Sun, May 05, 2002 - Page 3 News List

Fujian `donates' water to Matsu

A GIFT Fujian Province officials decided to give Matsu Island 2,300 tonnes of free water, which will arrive at noon today, in the hopes that a lucrative trade in water may follow

By Lin Miao-Jung  /  STAFF REPORTER

Yesterday, a freighter commissioned to transport water from China to Matsu Island arrived in Fujian Province. The freighter is expected to carry 2,300 tonnes of water into port on the outlying island by noon today, after Fujian officials offered to donate the water.

On Thursday, a delegation led by Tsao arrived in China to negotiate the water purchase. During the negotiations, Fujian Province officials pledged to provide water to the county free of charge "on a trial basis," according to Tsao.

Fujian officials hope that, if Taiwanese officials are satisfied with the arrangement, large-scale water purchases could follow.

PFP lawmaker Tsao Yuan-chang (曹原彰), a legislator from Matsu, was on the freighter yesterday. He told the Taipei Times in a telephone interview that about a week ago, the Cabinet forwarded the needed government documentation to the county government approving the county's purchase of water from China.

Tsao said that the county expected to face water shortages by May 20. "A shortage of water is now a problem for Matsu. It has become necessary for us to obtain water from other places," he added.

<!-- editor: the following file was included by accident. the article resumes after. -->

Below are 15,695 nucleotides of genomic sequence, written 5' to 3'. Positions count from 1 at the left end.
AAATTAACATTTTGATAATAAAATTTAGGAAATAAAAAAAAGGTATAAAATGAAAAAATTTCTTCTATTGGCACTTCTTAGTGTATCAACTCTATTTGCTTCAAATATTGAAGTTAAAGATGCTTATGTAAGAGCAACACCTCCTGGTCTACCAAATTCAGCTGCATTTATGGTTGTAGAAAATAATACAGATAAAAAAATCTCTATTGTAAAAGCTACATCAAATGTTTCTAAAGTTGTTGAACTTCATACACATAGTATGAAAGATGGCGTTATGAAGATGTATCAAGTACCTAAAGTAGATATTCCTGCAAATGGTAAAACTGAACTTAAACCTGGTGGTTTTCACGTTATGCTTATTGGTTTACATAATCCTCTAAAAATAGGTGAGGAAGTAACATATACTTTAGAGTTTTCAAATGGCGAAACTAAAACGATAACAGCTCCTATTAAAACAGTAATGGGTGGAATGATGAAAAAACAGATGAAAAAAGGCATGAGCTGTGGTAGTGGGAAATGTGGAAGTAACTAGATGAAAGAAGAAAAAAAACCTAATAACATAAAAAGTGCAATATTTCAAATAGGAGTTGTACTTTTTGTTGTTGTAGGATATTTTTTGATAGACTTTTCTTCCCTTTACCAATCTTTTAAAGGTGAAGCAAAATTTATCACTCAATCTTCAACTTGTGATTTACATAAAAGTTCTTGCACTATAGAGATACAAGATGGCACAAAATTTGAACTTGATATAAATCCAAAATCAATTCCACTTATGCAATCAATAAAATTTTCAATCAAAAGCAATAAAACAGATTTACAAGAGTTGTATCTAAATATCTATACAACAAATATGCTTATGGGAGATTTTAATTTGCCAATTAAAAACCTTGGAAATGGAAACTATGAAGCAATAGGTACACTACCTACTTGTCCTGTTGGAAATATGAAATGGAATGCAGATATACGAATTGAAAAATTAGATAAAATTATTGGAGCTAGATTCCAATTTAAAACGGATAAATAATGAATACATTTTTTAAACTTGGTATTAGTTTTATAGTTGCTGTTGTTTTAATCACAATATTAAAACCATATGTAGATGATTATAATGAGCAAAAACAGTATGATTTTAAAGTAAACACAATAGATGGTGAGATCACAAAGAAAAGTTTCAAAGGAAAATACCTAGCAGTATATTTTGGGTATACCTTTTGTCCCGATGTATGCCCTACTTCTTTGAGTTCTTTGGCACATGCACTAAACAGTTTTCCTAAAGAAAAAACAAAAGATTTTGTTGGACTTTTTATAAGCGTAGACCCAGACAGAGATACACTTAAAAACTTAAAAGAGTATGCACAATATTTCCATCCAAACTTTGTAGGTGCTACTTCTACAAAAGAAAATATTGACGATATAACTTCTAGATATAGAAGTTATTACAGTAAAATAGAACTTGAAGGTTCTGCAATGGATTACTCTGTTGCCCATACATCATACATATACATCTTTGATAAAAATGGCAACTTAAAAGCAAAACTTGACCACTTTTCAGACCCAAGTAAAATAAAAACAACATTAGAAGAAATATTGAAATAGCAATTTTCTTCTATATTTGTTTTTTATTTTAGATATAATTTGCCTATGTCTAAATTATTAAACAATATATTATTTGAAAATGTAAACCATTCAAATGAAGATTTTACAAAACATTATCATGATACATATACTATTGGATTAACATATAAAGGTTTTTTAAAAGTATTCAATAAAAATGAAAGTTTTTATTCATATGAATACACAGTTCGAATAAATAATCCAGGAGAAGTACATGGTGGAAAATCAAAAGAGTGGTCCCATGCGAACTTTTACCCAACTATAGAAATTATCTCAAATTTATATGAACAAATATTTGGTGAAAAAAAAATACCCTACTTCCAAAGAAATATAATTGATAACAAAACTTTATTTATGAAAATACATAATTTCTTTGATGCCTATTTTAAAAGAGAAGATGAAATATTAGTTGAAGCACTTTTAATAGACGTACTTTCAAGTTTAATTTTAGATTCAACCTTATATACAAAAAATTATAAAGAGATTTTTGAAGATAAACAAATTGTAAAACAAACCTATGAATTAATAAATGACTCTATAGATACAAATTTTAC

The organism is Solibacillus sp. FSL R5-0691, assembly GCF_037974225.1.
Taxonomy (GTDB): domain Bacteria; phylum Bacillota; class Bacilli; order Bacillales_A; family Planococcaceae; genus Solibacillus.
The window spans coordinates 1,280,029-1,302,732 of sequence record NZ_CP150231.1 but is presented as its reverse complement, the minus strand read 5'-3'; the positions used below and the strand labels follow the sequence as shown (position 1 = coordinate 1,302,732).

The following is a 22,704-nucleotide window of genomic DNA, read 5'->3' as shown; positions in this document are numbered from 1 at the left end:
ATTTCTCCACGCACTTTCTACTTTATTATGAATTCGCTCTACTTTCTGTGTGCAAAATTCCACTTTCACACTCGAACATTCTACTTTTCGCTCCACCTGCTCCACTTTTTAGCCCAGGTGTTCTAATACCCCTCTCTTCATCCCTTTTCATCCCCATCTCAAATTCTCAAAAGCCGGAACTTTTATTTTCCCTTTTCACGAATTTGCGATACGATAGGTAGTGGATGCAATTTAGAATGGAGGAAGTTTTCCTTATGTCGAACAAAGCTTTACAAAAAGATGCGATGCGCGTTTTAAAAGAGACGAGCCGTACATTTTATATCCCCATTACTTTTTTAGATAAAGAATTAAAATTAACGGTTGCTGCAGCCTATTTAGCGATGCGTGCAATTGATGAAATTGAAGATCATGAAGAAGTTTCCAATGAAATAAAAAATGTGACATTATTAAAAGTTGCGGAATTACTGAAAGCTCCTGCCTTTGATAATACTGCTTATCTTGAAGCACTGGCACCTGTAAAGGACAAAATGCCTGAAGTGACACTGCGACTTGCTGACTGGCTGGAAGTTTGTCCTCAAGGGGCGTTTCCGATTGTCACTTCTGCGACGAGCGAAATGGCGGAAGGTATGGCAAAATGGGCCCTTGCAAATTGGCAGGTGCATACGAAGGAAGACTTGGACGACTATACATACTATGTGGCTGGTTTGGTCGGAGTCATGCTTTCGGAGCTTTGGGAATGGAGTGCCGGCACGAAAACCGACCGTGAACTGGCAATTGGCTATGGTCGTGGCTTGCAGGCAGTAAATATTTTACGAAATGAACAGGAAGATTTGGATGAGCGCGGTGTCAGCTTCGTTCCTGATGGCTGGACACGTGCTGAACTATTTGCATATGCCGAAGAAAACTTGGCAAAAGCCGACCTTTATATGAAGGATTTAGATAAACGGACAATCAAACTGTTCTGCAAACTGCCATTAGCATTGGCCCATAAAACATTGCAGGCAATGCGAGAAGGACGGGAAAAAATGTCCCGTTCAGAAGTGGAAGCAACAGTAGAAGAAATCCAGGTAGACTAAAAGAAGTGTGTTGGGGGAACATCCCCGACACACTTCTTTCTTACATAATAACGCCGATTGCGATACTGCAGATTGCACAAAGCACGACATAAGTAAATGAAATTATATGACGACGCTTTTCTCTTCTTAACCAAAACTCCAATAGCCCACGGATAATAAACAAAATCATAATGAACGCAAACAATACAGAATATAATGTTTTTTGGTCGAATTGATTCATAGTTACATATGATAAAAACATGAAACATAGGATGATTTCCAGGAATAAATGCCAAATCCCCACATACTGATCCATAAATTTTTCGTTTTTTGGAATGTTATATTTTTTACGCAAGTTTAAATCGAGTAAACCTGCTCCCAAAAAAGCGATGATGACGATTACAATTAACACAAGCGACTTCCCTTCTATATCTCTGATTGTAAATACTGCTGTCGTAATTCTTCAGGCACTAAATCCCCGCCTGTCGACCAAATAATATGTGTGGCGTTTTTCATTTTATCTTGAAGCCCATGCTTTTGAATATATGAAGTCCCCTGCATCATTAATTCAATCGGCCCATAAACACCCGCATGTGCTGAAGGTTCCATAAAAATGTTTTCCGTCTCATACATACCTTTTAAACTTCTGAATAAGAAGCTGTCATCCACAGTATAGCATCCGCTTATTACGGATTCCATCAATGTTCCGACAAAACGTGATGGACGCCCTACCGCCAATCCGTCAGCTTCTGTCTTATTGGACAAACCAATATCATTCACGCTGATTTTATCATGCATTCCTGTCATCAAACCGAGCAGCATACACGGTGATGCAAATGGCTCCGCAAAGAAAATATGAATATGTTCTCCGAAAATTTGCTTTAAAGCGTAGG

"It is not enough just to buy water from Taiwan proper. Purchasing water from Fujian Province is a better solution, due to its geographical location."

Tsao said that the water carried by the freighter this time around would partially alleviate the crisis in Matsu, "but it is very likely that Matsu will need to acquire water from China again soon," Tsaosaid.

According to the current "small three links," regulations, in times of drought, the outlying islands are permitted to purchase water from China as long as approval is obtained from the central government in advance.

The Kinhang No.2 freighter's trip marked the first water transported from China since the "Small Three Links" began in January of last year.

Nevertheless, in response to questions from reporters about the undertaking, Mainland Affairs Council Chairwoman Tsai Ing-wen (蔡英文) yesterday insisted that the measure was just an "experimental, preparatory" policy.

Tsai made the statement before delivering a speech to a seminar on cross-strait policy held by the DPP yesterday in Kaohsiung.

"The government will decide whether to buy water from China based on how serious the drought becomes. It is too early to talk about the issue now," she added.

Tsai said the MAC agreed to allow Matsu to transport water from China this time, but whether the government will continue the practice in other Taiwanese counties really depends on the respective situation of each area.

According to China's official Xinhua news agency, Fujian's neighboring province of Guangdong is also facing a serious drought.

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